The Sea of Grass: Chapter 6

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The Sea of Grass

Book cover with dried grasses.

Chapter 6

Dear Jim,

This morning Barbara and I as usual were having our coffee and nutri-bars on the stairs of our pod. The sky was overcast and grey. We thought there was the possibility of rain but of course we didn't have the expertise to say for certain.

'A weather forecast,' Barbara said. 'Someone has to do a weather forecast.'

I nodded, thinking about that idea, when suddenly I saw the grass was moving like something was coming towards us. To my surprise I realized that a medium-sized, white-and-brown-spotted dog was sprinting towards us through the grass. Its tail was rotating like a propeller. The dog was followed at some distance by a man, who seemed to be quite out of breath already and calling for the animal to stop.

While the man was getting closer, the dog decided to stop, give Barbara a rather wet, slobbery kiss and beg for what was left of her breakfast.

'I don't think this is what you think it is,' Barbara told the dog, throwing a small piece of nutri-bar on the ground. The dog sniffed at it and decided it wasn't edible, which really speaks volumes about the taste of these things.

'Told you so,' Barbara said.

Meanwhile the man had almost reached us. He was tall, slim, and panting heavily. The arms of his uniform were rolled up to his elbows, revealing two strong, hairy arms.

'I'm sorry. I hope he didn't scare you,' he said, gasping for air after every word.

When he was breathing more evenly again, the man extended his hand to Barbara and me.

'I'm Gerald, by the way, you may remember me from yesterday,' he introduced himself. 'This is Ryker. . . who usually doesn't run off. He seems to be quite excited about this place.'

Then he looked at me for a moment, thinking.

'Hey, aren't you our engineer?' he asked. 'I've got something I could need your help with. If you have some time.'

And thus I emptied the last gulp of coffee from my cup and followed Gerald to his pod on the outskirts of the cluster. We waded through the knee high grass and crossed the river in a rubber boat. Close to the other side of the river we reached what was marked as Pod Number 44. Right next to it was one of the strange large trees, reaching into the sky with thick, knotty branches. Only now I realized that it didn't have any leaves. And then I noticed the sound again – the one that Barbara and I had first heard a few days ago. This time it reminded me of someone blowing air over the neck of a half empty bottle.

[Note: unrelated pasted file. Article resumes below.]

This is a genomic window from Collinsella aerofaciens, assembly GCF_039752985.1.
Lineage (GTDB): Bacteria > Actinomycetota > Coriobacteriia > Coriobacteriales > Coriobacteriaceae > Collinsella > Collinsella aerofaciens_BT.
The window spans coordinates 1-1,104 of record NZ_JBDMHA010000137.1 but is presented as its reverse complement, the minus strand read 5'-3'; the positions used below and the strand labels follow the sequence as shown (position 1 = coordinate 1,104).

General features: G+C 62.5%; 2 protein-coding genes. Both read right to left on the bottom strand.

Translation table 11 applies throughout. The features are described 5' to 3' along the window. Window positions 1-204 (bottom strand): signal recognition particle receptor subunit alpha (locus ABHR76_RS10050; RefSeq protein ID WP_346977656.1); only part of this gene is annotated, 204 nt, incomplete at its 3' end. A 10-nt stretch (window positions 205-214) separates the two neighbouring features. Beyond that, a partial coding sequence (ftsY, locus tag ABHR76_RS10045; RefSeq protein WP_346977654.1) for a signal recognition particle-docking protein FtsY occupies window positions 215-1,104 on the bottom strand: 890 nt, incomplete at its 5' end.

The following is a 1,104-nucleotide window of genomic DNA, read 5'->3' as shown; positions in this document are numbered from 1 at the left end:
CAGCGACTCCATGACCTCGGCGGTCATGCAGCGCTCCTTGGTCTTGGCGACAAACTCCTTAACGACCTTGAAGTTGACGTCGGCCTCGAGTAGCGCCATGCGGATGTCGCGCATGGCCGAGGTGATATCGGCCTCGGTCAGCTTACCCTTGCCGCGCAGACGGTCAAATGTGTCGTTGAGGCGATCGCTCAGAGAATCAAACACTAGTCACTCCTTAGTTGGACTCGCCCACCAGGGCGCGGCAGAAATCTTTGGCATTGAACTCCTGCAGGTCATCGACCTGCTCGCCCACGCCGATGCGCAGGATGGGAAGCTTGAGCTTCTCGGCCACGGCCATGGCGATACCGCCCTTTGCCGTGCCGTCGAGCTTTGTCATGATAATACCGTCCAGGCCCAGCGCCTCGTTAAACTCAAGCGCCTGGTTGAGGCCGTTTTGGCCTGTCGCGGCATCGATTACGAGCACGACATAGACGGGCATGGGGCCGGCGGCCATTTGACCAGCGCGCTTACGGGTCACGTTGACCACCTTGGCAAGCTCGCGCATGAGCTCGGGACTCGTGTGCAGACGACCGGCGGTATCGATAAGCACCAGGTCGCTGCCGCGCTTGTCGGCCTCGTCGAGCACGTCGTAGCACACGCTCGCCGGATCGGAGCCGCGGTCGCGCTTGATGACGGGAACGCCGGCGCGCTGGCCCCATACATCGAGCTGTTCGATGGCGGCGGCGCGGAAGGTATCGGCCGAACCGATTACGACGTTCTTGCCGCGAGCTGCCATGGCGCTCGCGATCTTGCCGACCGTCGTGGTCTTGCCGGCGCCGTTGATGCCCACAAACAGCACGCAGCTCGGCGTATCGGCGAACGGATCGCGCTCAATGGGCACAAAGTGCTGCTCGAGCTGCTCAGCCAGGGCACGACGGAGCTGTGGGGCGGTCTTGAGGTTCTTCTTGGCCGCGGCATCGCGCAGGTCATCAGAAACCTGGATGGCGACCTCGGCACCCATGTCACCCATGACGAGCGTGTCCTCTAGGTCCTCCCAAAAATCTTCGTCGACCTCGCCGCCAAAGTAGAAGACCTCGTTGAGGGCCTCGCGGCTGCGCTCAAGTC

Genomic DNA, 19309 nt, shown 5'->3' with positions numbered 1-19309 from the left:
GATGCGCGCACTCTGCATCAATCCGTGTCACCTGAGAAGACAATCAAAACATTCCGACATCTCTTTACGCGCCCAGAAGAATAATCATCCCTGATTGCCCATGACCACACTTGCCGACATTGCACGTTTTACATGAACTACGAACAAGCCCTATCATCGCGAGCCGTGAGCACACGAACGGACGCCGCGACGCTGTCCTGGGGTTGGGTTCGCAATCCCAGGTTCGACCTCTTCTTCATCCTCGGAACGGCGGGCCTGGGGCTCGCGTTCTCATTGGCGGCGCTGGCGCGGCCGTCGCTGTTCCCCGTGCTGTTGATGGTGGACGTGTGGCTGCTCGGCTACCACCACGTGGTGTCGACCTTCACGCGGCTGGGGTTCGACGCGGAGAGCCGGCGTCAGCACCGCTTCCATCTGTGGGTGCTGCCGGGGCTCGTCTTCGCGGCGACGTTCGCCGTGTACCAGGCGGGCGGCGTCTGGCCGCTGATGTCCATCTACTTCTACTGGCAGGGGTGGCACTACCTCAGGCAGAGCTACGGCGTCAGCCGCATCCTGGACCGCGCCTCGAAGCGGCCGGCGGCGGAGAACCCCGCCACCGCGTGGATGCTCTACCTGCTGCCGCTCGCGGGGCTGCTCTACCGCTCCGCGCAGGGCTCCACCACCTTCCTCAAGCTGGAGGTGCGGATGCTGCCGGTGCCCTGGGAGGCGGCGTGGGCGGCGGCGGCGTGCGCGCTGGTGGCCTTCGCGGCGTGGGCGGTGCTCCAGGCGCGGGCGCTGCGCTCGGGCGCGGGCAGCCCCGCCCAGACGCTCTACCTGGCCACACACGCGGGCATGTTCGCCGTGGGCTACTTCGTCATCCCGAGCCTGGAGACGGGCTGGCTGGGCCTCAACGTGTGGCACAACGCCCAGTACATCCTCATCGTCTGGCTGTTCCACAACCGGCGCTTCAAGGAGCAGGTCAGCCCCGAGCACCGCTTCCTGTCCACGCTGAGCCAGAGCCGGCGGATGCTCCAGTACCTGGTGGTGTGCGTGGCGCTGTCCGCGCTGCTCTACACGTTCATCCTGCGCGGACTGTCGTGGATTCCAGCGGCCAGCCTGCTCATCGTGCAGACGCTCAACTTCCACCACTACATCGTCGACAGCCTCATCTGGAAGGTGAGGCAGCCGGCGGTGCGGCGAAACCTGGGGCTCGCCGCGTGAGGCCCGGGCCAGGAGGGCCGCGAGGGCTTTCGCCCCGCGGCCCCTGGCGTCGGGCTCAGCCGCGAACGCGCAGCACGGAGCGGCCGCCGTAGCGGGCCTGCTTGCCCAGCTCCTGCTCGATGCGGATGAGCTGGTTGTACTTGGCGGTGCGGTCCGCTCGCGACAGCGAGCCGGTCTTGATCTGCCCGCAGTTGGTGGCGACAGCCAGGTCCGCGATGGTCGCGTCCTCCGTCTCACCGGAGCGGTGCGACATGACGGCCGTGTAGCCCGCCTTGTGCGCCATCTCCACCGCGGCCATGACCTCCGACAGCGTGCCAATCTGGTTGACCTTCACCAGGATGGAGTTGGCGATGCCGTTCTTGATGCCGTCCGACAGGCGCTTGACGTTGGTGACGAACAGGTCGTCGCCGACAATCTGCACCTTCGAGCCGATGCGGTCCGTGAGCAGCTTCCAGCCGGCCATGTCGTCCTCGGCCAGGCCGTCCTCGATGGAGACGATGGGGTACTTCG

Gerald pulled me out of my thoughts by leading me over to a cargo pod in the vicinity, which as he explained contained mostly agricultural equipment. He had already started to assemble some of it, but had now reached a difficult part and needed help. Together we dragged all the parts out of the pod, laid them out in the grass and I got to work. Gerald stayed to watch me and help holding parts when I needed him. Meanwhile he told me things about potatoes, beans, lettuce and the chicken eggs he had in an incubator. Ryker was meanwhile sitting next to us, looking alert.

'I'll have to build a secure enclosure for these chickens. Too many predators around, you see?' Gerald explained.

I looked up from fastening a wheel to the machine's body.

'Predators? Can't say I noticed any,' I said surprised. 'This place seems pretty peaceful.'

Gerald stood up and rummaged in a box, then handed me binoculars. He pointed over to a low hill with a few large rocks some distance away. I took the binoculars and watched the spot for a while. Suddenly I saw movement. Several creatures were sneaking around the rocks. I had the impression they were watching us from afar, just like we were watching them. They looked a bit like dogs. Or more like cats? I really can't say. Their fur was brownish red with dark stripes. They also had long bushy tails and they were definitely moving like you would expect from a rather large carnivore.

Gerald nodded as he saw my look.

'We've been watching them for a while now, Ryker and I. They don't come near during the day, but at night you can see them sneak around and hunt,' he explained. 'I'm sure they wouldn't mind a chicken dinner.'